Is it fracking or fracing?

Hydraulic fracturing has become a hotbed of controversy, but so has its nickname — fracking.

But the origin of the “fracking” moniker is far more innocuous than its current use in certain circles, as a kind of expletive. Battlestar Galactica used “fracking” as a surrogate for the more popular F-word.

But before it made national headlines, sparked rallies or was used in television shows, it went by a different name. Or, more accurately, a different spelling:

“Fracing.” One C. No K.

A few folks, seeking to clarify the pronunciation, used “fraccing.” Two Cs. No K.

Barnett Shale-based blogger and activist Sharon Wilson recently set out to track down the founder of “fracking.” Wilson eventually fingered Lisa Sumi as the originator of the K-based spelling. In 2004, Sumi joined Earthworks’ Oil and Gas Accountability Project. She took on a research report about the then-relatively unrenowned method for extracting oil and natural gas.

The documents she read about hydraulic fracturing shortened the term to “fracing.”

“In my own head, I immediately started spelling it with a K,” she said. “It rhymed with cracking. For me it was purely grammatical.”

Sumi said it took her two years to convince the folks at Earthworks to add a K to their spelling of the term. She had no idea the K would become a political powder keg.

As public awareness of hydrofracturing has gained popularity, so has that alternate spelling and the political rancor around the K.

Stalwarts cling to tradition, saying “fracking” sounds too much like a curse word and has been made into the rallying cry of environmentalist opponents. But many in the oil and gas industry have accepted linguistic authority and switched spellings.

Meanwhile, the public has developed a clear preference. A Google search for “fracking” turns up more than 8 million results, even more than “hydraulic fracturing,” which turns up 2.2 million.

Not only does “fracing” fall far behind, with just 628,000 results. Google insists you’ve misspelled your search:

“Did you mean: fracking?”

17 Comments

  1. “Fracing” comes from the contraction of the word fracturing and should actually have an apostrophy – “frac’ing.” Presumably the apostrophy was dropped for convenience in typing. I dispise the use of “fracking” a made-up word.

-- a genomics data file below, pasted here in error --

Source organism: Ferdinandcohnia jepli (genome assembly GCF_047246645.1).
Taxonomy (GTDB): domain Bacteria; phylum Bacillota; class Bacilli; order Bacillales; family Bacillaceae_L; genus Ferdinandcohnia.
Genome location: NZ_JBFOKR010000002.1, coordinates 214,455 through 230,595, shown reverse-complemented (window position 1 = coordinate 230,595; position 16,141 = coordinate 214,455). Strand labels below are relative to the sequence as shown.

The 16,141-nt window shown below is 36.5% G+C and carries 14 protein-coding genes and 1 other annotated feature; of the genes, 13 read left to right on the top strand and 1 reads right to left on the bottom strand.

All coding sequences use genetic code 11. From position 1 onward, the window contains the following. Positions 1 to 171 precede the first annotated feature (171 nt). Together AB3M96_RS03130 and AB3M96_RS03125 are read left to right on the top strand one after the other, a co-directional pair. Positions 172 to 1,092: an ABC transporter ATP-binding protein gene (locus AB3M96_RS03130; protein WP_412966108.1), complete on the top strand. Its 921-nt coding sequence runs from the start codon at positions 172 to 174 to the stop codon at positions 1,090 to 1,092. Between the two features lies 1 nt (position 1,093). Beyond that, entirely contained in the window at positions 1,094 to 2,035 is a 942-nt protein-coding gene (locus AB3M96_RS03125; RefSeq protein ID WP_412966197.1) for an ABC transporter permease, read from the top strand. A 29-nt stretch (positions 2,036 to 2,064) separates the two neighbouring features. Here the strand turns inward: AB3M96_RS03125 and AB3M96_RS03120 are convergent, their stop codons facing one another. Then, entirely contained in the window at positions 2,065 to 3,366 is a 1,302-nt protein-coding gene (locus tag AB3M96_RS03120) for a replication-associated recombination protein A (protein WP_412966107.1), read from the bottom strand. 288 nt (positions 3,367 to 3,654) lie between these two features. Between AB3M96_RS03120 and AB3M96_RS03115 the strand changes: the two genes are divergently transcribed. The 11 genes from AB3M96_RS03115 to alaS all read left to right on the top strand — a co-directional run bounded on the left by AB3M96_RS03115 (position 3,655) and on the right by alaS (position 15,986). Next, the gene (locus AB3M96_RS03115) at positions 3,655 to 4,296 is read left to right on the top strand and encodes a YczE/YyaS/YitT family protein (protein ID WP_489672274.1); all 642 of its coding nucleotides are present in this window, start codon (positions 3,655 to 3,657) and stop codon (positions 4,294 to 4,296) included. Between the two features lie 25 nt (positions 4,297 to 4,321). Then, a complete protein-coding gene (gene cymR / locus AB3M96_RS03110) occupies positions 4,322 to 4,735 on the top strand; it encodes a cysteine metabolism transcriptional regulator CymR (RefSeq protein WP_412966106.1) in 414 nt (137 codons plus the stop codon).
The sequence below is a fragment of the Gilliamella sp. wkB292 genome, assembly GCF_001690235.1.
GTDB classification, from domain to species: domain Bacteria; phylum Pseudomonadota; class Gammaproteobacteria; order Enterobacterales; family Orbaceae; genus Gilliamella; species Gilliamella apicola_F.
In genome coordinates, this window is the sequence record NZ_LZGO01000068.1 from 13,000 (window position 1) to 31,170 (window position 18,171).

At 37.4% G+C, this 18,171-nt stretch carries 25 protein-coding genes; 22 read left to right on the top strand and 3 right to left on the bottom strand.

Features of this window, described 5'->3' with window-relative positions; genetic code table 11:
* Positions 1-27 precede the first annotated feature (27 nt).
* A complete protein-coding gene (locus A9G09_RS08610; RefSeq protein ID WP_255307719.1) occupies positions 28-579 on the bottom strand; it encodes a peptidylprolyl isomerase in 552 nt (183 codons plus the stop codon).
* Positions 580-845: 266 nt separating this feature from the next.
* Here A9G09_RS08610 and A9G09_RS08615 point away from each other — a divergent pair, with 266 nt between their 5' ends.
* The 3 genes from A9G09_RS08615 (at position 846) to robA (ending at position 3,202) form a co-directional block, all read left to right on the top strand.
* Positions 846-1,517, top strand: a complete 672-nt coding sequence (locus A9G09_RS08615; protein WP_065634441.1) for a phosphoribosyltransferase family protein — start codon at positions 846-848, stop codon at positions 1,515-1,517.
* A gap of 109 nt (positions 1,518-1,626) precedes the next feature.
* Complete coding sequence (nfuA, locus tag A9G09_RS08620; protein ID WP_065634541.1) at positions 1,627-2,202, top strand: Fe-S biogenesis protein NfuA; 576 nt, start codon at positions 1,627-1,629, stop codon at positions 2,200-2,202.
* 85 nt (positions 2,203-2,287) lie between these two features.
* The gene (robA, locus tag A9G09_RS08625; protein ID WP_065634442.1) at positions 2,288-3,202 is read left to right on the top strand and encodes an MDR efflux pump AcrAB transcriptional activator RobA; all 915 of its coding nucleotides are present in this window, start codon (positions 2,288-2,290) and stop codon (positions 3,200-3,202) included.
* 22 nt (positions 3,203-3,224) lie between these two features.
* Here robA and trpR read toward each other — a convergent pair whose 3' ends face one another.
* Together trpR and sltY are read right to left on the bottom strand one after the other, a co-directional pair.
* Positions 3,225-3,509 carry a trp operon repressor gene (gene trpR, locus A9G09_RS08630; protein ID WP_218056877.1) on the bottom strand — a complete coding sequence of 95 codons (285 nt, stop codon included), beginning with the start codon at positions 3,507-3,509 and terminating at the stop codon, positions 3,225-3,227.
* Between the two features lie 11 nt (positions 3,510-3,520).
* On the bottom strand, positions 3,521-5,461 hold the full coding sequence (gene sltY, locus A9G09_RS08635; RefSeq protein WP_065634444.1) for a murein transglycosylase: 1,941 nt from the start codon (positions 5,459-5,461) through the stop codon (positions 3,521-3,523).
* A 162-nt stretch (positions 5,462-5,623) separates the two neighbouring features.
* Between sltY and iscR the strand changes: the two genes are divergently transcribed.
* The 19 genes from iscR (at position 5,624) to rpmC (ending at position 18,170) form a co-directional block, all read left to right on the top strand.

#1
  2. CaptSternn

    Somebody finally got the BattleStar Gallactica reference. That’s why I have to grin whenever I see a headline on this subject, especially the recent editorial that was titled, “Let’s get fracking right (it’s important)”. Priceless.

    #2
  3. Trail_Tramp

    It’s fracing…or as we say in West Texas frac’n.

    #3
  4. Indianpaintbrush

    ““In my own head, I immediately started spelling it with a K,” she said. “It rhymed with cracking. For me it was purely grammatical.”
    ————————-
    Actually, as RegPE noted…. it is far from grammatically correct. We should be using ” fracturing.”

    #4
  5. We’ve worked in North Texas, South Texas, Arkansas, Louisiana, Ohio, Pennsylvania, West Virginia, North Dakota, and New York. I. gotta tell you, NY was the worst–People up there in the rural counties object to O&G development the most. Yet they are the ones with the fewest opportunities for jobs, education, and community growth.

    #5
  6. flash

    Aren’t they using the Sal Alinsky method here by demonizing an old boring completion method by making it sound like a curse word? Most of use here aren’t stupid.

    #6
  7. Ray Farmer

    @Reg PE,
    I despise the use of fracking too. It has turned my home, Wise County, into a heavy industrial wasteland.

    #7
  8. Trail_Tramp

    Some of us are old enough to remember the negativity of the Viet Nam war term “fragging”. I’ve always thought that the association is in part what appeals to the protesters.

    #8
  9. XRoughneck

    In 1969 and 70, we used the term fracing, on oil rigs in ND, MT and WY.